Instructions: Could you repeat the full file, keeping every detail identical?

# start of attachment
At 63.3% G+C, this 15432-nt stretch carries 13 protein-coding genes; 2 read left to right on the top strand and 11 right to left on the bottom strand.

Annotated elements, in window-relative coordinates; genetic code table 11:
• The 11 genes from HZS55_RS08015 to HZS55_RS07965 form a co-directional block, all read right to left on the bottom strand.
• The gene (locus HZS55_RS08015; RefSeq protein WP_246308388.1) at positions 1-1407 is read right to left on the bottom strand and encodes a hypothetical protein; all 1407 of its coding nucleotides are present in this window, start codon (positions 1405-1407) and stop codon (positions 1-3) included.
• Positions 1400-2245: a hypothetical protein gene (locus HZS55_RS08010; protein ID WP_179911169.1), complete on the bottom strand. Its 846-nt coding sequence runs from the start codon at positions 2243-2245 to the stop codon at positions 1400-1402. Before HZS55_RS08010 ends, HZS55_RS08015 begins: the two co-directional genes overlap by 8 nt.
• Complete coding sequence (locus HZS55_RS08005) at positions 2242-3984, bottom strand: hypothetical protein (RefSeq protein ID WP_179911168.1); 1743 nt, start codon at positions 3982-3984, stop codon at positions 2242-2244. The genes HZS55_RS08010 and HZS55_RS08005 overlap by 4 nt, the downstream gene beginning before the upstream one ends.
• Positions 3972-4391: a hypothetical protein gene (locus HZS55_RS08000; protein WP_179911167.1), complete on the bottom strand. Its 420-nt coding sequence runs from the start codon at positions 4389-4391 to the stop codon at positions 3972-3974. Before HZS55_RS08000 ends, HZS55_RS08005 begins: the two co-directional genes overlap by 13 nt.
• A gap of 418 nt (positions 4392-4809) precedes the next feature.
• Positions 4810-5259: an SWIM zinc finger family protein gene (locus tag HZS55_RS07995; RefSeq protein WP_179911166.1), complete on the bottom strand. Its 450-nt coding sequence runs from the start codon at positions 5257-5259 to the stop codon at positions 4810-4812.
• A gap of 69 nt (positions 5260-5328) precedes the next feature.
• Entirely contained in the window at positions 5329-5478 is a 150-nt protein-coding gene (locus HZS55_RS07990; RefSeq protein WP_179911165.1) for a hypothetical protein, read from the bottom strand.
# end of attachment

At 63.3% G+C, this 15432-nt stretch carries 13 protein-coding genes; 2 read left to right on the top strand and 11 right to left on the bottom strand.

Annotated elements, in window-relative coordinates; genetic code table 11:
• The 11 genes from HZS55_RS08015 to HZS55_RS07965 form a co-directional block, all read right to left on the bottom strand.
• The gene (locus HZS55_RS08015; RefSeq protein WP_246308388.1) at positions 1-1407 is read right to left on the bottom strand and encodes a hypothetical protein; all 1407 of its coding nucleotides are present in this window, start codon (positions 1405-1407) and stop codon (positions 1-3) included.
• Positions 1400-2245: a hypothetical protein gene (locus HZS55_RS08010; protein ID WP_179911169.1), complete on the bottom strand. Its 846-nt coding sequence runs from the start codon at positions 2243-2245 to the stop codon at positions 1400-1402. Before HZS55_RS08010 ends, HZS55_RS08015 begins: the two co-directional genes overlap by 8 nt.
• Complete coding sequence (locus HZS55_RS08005) at positions 2242-3984, bottom strand: hypothetical protein (RefSeq protein ID WP_179911168.1); 1743 nt, start codon at positions 3982-3984, stop codon at positions 2242-2244. The genes HZS55_RS08010 and HZS55_RS08005 overlap by 4 nt, the downstream gene beginning before the upstream one ends.
• Positions 3972-4391: a hypothetical protein gene (locus HZS55_RS08000; protein WP_179911167.1), complete on the bottom strand. Its 420-nt coding sequence runs from the start codon at positions 4389-4391 to the stop codon at positions 3972-3974. Before HZS55_RS08000 ends, HZS55_RS08005 begins: the two co-directional genes overlap by 13 nt.
• A gap of 418 nt (positions 4392-4809) precedes the next feature.
• Positions 4810-5259: an SWIM zinc finger family protein gene (locus tag HZS55_RS07995; RefSeq protein WP_179911166.1), complete on the bottom strand. Its 450-nt coding sequence runs from the start codon at positions 5257-5259 to the stop codon at positions 4810-4812.
• A gap of 69 nt (positions 5260-5328) precedes the next feature.
• Entirely contained in the window at positions 5329-5478 is a 150-nt protein-coding gene (locus HZS55_RS07990; RefSeq protein WP_179911165.1) for a hypothetical protein, read from the bottom strand.